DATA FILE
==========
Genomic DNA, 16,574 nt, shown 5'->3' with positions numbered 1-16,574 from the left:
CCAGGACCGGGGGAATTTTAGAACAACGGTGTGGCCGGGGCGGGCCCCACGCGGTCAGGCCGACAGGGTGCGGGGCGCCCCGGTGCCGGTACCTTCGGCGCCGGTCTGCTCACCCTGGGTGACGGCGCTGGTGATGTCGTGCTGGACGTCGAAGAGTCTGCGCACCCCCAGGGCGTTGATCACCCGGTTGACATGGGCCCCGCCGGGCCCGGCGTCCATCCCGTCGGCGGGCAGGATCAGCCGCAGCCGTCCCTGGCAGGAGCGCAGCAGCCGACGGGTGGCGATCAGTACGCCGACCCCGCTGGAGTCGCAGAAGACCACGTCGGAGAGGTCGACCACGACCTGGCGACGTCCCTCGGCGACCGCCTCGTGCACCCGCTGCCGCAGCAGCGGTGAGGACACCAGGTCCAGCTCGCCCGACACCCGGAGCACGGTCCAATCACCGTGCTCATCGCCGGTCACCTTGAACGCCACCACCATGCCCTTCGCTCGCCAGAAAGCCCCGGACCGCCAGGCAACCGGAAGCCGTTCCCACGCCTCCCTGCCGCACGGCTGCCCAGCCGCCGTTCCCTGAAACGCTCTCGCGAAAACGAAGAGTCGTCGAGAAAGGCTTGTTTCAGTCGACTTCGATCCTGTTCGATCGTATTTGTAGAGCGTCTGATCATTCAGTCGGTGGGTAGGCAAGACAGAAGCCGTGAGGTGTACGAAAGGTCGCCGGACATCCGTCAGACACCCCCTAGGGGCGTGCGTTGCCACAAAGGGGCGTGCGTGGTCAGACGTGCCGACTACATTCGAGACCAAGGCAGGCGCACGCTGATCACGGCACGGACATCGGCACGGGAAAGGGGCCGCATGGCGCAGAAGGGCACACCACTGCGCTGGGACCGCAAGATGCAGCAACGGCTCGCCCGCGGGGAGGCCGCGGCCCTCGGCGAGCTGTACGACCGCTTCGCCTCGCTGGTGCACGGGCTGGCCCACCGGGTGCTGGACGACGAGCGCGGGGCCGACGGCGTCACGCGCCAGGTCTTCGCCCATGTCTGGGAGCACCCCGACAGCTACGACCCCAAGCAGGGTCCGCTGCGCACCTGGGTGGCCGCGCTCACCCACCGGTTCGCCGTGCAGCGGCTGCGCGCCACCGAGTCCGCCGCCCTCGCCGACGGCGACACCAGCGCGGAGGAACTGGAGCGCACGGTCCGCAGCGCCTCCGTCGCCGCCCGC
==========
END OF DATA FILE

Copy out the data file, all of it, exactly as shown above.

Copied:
Genomic DNA, 16,574 nt, shown 5'->3' with positions numbered 1-16,574 from the left:
CCAGGACCGGGGGAATTTTAGAACAACGGTGTGGCCGGGGCGGGCCCCACGCGGTCAGGCCGACAGGGTGCGGGGCGCCCCGGTGCCGGTACCTTCGGCGCCGGTCTGCTCACCCTGGGTGACGGCGCTGGTGATGTCGTGCTGGACGTCGAAGAGTCTGCGCACCCCCAGGGCGTTGATCACCCGGTTGACATGGGCCCCGCCGGGCCCGGCGTCCATCCCGTCGGCGGGCAGGATCAGCCGCAGCCGTCCCTGGCAGGAGCGCAGCAGCCGACGGGTGGCGATCAGTACGCCGACCCCGCTGGAGTCGCAGAAGACCACGTCGGAGAGGTCGACCACGACCTGGCGACGTCCCTCGGCGACCGCCTCGTGCACCCGCTGCCGCAGCAGCGGTGAGGACACCAGGTCCAGCTCGCCCGACACCCGGAGCACGGTCCAATCACCGTGCTCATCGCCGGTCACCTTGAACGCCACCACCATGCCCTTCGCTCGCCAGAAAGCCCCGGACCGCCAGGCAACCGGAAGCCGTTCCCACGCCTCCCTGCCGCACGGCTGCCCAGCCGCCGTTCCCTGAAACGCTCTCGCGAAAACGAAGAGTCGTCGAGAAAGGCTTGTTTCAGTCGACTTCGATCCTGTTCGATCGTATTTGTAGAGCGTCTGATCATTCAGTCGGTGGGTAGGCAAGACAGAAGCCGTGAGGTGTACGAAAGGTCGCCGGACATCCGTCAGACACCCCCTAGGGGCGTGCGTTGCCACAAAGGGGCGTGCGTGGTCAGACGTGCCGACTACATTCGAGACCAAGGCAGGCGCACGCTGATCACGGCACGGACATCGGCACGGGAAAGGGGCCGCATGGCGCAGAAGGGCACACCACTGCGCTGGGACCGCAAGATGCAGCAACGGCTCGCCCGCGGGGAGGCCGCGGCCCTCGGCGAGCTGTACGACCGCTTCGCCTCGCTGGTGCACGGGCTGGCCCACCGGGTGCTGGACGACGAGCGCGGGGCCGACGGCGTCACGCGCCAGGTCTTCGCCCATGTCTGGGAGCACCCCGACAGCTACGACCCCAAGCAGGGTCCGCTGCGCACCTGGGTGGCCGCGCTCACCCACCGGTTCGCCGTGCAGCGGCTGCGCGCCACCGAGTCCGCCGCCCTCGCCGACGGCGACACCAGCGCGGAGGAACTGGAGCGCACGGTCCGCAGCGCCTCCGTCGCCGCCCGC